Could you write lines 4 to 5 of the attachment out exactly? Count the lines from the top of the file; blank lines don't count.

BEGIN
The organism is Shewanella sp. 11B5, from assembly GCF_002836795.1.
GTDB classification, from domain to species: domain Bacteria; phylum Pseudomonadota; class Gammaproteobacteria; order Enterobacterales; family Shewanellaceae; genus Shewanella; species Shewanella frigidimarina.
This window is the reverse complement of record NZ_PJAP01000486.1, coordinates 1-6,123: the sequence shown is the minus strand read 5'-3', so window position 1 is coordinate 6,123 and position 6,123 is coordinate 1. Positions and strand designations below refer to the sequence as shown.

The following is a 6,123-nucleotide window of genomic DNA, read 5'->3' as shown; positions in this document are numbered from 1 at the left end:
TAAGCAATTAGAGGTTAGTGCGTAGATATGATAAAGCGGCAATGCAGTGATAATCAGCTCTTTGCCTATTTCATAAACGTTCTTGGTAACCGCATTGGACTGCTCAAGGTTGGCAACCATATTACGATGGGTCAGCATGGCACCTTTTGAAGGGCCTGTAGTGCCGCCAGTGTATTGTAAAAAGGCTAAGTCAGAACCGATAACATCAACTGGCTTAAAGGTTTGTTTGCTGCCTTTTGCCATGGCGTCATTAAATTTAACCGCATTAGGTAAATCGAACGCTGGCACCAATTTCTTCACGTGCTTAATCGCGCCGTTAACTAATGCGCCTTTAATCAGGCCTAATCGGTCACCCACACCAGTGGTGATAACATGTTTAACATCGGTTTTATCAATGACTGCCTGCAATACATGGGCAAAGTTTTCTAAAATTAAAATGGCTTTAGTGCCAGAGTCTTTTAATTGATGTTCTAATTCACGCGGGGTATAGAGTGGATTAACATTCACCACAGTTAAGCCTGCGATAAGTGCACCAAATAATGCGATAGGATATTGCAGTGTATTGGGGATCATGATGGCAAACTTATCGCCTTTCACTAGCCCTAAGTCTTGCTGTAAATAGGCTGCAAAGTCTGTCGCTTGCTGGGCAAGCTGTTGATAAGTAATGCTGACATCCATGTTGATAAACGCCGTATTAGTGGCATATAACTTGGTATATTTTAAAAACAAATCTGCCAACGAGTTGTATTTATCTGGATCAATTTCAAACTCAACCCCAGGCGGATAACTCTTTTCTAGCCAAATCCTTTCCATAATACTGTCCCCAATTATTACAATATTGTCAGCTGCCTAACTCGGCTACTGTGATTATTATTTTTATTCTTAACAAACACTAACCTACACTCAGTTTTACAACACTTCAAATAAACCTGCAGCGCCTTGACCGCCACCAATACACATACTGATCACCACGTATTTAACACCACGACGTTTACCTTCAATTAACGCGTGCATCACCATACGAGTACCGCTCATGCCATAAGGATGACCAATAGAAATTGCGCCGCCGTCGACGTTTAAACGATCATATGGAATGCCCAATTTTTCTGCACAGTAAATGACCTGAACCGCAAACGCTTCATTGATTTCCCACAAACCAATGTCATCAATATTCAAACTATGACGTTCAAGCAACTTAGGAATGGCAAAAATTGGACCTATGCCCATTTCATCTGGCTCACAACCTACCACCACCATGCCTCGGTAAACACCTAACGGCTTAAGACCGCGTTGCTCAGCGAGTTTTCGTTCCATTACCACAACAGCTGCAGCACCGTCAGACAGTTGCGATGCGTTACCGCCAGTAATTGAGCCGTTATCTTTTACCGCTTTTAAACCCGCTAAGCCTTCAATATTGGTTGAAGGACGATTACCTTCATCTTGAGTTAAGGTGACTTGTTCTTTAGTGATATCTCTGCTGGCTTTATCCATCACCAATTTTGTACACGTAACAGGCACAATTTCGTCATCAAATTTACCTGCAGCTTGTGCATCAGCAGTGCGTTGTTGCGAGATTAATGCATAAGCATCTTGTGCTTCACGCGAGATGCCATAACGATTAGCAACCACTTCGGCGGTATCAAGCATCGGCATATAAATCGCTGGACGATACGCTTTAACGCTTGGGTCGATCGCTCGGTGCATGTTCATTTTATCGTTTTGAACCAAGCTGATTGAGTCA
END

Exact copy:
The following is a 6,123-nucleotide window of genomic DNA, read 5'->3' as shown; positions in this document are numbered from 1 at the left end:
TAAGCAATTAGAGGTTAGTGCGTAGATATGATAAAGCGGCAATGCAGTGATAATCAGCTCTTTGCCTATTTCATAAACGTTCTTGGTAACCGCATTGGACTGCTCAAGGTTGGCAACCATATTACGATGGGTCAGCATGGCACCTTTTGAAGGGCCTGTAGTGCCGCCAGTGTATTGTAAAAAGGCTAAGTCAGAACCGATAACATCAACTGGCTTAAAGGTTTGTTTGCTGCCTTTTGCCATGGCGTCATTAAATTTAACCGCATTAGGTAAATCGAACGCTGGCACCAATTTCTTCACGTGCTTAATCGCGCCGTTAACTAATGCGCCTTTAATCAGGCCTAATCGGTCACCCACACCAGTGGTGATAACATGTTTAACATCGGTTTTATCAATGACTGCCTGCAATACATGGGCAAAGTTTTCTAAAATTAAAATGGCTTTAGTGCCAGAGTCTTTTAATTGATGTTCTAATTCACGCGGGGTATAGAGTGGATTAACATTCACCACAGTTAAGCCTGCGATAAGTGCACCAAATAATGCGATAGGATATTGCAGTGTATTGGGGATCATGATGGCAAACTTATCGCCTTTCACTAGCCCTAAGTCTTGCTGTAAATAGGCTGCAAAGTCTGTCGCTTGCTGGGCAAGCTGTTGATAAGTAATGCTGACATCCATGTTGATAAACGCCGTATTAGTGGCATATAACTTGGTATATTTTAAAAACAAATCTGCCAACGAGTTGTATTTATCTGGATCAATTTCAAACTCAACCCCAGGCGGATAACTCTTTTCTAGCCAAATCCTTTCCATAATACTGTCCCCAATTATTACAATATTGTCAGCTGCCTAACTCGGCTACTGTGATTATTATTTTTATTCTTAACAAACACTAACCTACACTCAGTTTTACAACACTTCAAATAAACCTGCAGCGCCTTGACCGCCACCAATACACATACTGATCACCACGTATTTAACACCACGACGTTTACCTTCAATTAACGCGTGCATCACCATACGAGTACCGCTCATGCCATAAGGATGACCAATAGAAATTGCGCCGCCGTCGACGTTTAAACGATCATATGGAATGCCCAATTTTTCTGCACAGTAAATGACCTGAACCGCAAACGCTTCATTGATTTCCCACAAACCAATGTCATCAATATTCAAACTATGACGTTCAAGCAACTTAGGAATGGCAAAAATTGGACCTATGCCCATTTCATCTGGCTCACAACCTACCACCACCATGCCTCGGTAAACACCTAACGGCTTAAGACCGCGTTGCTCAGCGAGTTTTCGTTCCATTACCACAACAGCTGCAGCACCGTCAGACAGTTGCGATGCGTTACCGCCAGTAATTGAGCCGTTATCTTTTACCGCTTTTAAACCCGCTAAGCCTTCAATATTGGTTGAAGGACGATTACCTTCATCTTGAGTTAAGGTGACTTGTTCTTTAGTGATATCTCTGCTGGCTTTATCCATCACCAATTTTGTACACGTAACAGGCACAATTTCGTCATCAAATTTACCTGCAGCTTGTGCATCAGCAGTGCGTTGTTGCGAGATTAATGCATAAGCATCTTGTGCTTCACGCGAGATGCCATAACGATTAGCAACCACTTCGGCGGTATCAAGCATCGGCATATAAATCGCTGGACGATACGCTTTAACGCTTGGGTCGATCGCTCGGTGCATGTTCATTTTATCGTTTTGAACCAAGCTGATTGAGTCA